The IPKat brings you some highlights of the Trade Mark Registry's recent decisions:
- Application to invalidate MASALA - the word mark MASALA was invalidated by Mr Hearing Officer Foley. He found that the sign, a constituent verbal component of various Indian spice mixtures, was both descriptive and customary in the trade for“cooked vegetables” in the Class 29 specification, “preparations made from cereals” in the Class 30 specification, and “foodstuffs comprising or made from any of the aforesaid goods”. The mark was merely descriptive for “infusions” and “tea and tea-based beverages”. However, it was valid in relation to beers and soft drinks. The IPKat thinks this is the right decision - he's not sure how this one got on the Register in the first place.
- PUCCI Designer Petwear - the designer Emilio Pucci successfully opposed this mark under s.5(4) (earlier right protected by passing off). The decision is interesting from the passing off point of view as proof that you really don't need a common field of activity to succeed in a passing off claim. Mr Hearing Officer Landau found that the misrepresentation came as a result of the fact that a number of other designers had branched out into the petwear field. The damage came not only from potentially confused consumers, but also from the fact that there was a risk that the trade mark applicant would make low quality goods. The IPKat notes that such reasoning has been rejected by the Registry for the purposes of establishing detriment to repute under s.5(3).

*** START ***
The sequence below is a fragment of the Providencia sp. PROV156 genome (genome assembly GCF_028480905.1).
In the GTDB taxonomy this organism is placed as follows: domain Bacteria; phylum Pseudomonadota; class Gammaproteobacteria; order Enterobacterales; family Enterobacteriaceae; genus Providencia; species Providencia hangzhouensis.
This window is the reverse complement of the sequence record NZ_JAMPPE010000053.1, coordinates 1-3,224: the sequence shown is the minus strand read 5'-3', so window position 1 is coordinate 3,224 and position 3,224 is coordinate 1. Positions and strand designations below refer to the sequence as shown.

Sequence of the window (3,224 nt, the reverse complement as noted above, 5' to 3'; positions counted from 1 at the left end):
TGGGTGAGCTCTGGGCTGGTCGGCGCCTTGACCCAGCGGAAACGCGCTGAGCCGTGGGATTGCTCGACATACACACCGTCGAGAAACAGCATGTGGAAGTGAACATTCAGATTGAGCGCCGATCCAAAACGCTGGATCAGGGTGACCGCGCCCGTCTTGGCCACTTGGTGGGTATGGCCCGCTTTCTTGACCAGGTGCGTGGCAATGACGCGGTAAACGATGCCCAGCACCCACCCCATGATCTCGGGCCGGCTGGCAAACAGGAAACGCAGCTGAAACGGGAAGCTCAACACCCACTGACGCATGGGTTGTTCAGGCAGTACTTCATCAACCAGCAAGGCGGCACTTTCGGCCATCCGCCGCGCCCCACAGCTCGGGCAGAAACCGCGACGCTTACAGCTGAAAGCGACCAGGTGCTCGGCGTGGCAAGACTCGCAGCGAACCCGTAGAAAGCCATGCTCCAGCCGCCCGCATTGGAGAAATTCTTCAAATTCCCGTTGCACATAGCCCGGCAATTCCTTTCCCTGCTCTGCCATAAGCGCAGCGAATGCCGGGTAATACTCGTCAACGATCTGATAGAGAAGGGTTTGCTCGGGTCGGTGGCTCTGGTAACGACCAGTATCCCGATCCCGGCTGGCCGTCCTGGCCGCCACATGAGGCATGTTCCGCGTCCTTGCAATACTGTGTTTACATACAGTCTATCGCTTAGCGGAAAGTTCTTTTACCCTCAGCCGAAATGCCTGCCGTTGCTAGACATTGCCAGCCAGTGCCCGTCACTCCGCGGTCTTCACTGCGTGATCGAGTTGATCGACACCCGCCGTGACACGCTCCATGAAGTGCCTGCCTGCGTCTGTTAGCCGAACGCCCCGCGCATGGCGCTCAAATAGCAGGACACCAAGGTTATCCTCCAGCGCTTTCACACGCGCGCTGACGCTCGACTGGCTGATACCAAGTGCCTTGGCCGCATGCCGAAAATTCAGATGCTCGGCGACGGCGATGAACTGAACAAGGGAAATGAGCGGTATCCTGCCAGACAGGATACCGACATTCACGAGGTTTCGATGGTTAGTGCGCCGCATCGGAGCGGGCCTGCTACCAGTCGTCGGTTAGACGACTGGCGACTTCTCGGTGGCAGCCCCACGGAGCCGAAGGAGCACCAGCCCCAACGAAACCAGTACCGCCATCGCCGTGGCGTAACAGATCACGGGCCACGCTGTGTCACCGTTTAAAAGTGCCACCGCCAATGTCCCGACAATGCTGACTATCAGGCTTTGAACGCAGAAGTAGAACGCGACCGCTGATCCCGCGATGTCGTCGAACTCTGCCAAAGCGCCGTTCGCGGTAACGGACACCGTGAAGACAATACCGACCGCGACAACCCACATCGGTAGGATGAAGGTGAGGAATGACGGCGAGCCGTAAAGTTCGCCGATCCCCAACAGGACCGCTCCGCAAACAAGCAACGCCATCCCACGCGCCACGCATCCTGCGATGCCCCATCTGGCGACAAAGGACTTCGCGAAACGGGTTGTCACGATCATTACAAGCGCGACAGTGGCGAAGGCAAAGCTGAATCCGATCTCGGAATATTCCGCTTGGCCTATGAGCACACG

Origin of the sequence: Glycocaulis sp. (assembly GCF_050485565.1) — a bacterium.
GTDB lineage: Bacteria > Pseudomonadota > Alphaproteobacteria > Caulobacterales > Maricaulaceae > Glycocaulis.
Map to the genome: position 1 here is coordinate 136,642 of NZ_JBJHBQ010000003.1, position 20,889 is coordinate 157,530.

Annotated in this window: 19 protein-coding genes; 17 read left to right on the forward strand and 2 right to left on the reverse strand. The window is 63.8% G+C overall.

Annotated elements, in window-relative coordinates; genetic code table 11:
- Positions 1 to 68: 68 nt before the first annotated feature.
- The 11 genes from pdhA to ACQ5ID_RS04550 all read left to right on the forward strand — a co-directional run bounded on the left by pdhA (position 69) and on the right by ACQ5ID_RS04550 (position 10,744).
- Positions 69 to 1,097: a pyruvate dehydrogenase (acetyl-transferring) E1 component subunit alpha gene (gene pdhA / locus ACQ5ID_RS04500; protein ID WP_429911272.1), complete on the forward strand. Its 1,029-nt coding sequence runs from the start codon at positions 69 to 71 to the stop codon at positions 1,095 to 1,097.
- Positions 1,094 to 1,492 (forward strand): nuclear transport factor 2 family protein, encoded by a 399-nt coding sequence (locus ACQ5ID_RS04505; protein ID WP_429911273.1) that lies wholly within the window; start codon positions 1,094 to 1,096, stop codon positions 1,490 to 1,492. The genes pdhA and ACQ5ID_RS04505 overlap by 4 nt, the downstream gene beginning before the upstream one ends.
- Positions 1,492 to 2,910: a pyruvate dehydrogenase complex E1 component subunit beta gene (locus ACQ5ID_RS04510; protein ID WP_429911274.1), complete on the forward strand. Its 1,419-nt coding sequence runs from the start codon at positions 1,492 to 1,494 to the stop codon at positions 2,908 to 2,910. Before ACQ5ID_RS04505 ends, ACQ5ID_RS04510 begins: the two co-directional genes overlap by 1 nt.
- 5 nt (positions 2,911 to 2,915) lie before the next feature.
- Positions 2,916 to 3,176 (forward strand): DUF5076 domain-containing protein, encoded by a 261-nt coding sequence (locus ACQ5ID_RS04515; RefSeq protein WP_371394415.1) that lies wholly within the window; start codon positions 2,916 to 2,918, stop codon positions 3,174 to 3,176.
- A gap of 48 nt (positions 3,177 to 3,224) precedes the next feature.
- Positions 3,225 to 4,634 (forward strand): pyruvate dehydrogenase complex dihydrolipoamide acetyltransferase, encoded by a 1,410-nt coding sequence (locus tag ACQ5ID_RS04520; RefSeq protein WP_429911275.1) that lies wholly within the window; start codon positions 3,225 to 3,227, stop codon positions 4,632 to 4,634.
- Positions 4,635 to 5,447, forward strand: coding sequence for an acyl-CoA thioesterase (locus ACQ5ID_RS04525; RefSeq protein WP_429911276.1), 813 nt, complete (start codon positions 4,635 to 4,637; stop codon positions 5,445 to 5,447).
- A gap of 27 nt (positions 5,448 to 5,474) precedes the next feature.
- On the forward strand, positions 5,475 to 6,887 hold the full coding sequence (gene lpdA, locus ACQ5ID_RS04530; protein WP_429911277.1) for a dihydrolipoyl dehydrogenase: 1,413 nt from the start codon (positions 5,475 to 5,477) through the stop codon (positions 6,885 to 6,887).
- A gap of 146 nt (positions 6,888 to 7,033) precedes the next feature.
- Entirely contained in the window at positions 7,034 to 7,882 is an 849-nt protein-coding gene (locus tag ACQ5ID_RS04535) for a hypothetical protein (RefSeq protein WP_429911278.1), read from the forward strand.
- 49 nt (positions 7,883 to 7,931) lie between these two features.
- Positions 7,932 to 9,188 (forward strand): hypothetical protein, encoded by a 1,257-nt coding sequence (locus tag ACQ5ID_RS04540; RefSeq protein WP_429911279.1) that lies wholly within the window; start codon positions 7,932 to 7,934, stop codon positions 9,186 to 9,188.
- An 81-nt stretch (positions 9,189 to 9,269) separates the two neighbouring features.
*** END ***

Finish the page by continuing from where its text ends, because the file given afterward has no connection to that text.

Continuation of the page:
- MFI Make It Happen - Royal Bank of Scotland failed to convince Mr Hearing Office Reynolds that it had the goodwill in the slogan 'Make It Happen' that would allow it to assert an earlier right protected by passing off because it had used the slogan extensively with its housemark RBS. The IPKat notes that there appear to be an awful lot of s.5(4) cases floating around at the moment and wonders if there's a particular reason for it.